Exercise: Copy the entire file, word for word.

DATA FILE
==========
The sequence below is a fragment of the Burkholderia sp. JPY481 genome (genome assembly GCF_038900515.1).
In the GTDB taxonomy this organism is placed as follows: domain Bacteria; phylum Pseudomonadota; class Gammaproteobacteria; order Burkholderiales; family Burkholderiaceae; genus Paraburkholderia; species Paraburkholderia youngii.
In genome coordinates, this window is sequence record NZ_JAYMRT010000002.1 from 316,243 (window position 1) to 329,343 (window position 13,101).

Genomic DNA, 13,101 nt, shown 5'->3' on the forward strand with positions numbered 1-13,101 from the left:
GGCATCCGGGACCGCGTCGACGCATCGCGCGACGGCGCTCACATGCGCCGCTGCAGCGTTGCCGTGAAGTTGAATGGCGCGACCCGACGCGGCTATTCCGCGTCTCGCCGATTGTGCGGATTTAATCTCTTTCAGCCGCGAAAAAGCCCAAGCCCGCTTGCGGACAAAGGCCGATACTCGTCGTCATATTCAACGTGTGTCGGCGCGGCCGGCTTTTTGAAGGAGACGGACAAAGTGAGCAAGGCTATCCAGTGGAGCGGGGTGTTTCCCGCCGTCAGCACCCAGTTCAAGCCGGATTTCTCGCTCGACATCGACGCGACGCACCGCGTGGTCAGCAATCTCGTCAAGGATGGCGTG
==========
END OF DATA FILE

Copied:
The sequence below is a fragment of the Burkholderia sp. JPY481 genome (genome assembly GCF_038900515.1).
In the GTDB taxonomy this organism is placed as follows: domain Bacteria; phylum Pseudomonadota; class Gammaproteobacteria; order Burkholderiales; family Burkholderiaceae; genus Paraburkholderia; species Paraburkholderia youngii.
In genome coordinates, this window is sequence record NZ_JAYMRT010000002.1 from 316,243 (window position 1) to 329,343 (window position 13,101).

Genomic DNA, 13,101 nt, shown 5'->3' on the forward strand with positions numbered 1-13,101 from the left:
GGCATCCGGGACCGCGTCGACGCATCGCGCGACGGCGCTCACATGCGCCGCTGCAGCGTTGCCGTGAAGTTGAATGGCGCGACCCGACGCGGCTATTCCGCGTCTCGCCGATTGTGCGGATTTAATCTCTTTCAGCCGCGAAAAAGCCCAAGCCCGCTTGCGGACAAAGGCCGATACTCGTCGTCATATTCAACGTGTGTCGGCGCGGCCGGCTTTTTGAAGGAGACGGACAAAGTGAGCAAGGCTATCCAGTGGAGCGGGGTGTTTCCCGCCGTCAGCACCCAGTTCAAGCCGGATTTCTCGCTCGACATCGACGCGACGCACCGCGTGGTCAGCAATCTCGTCAAGGATGGCGTG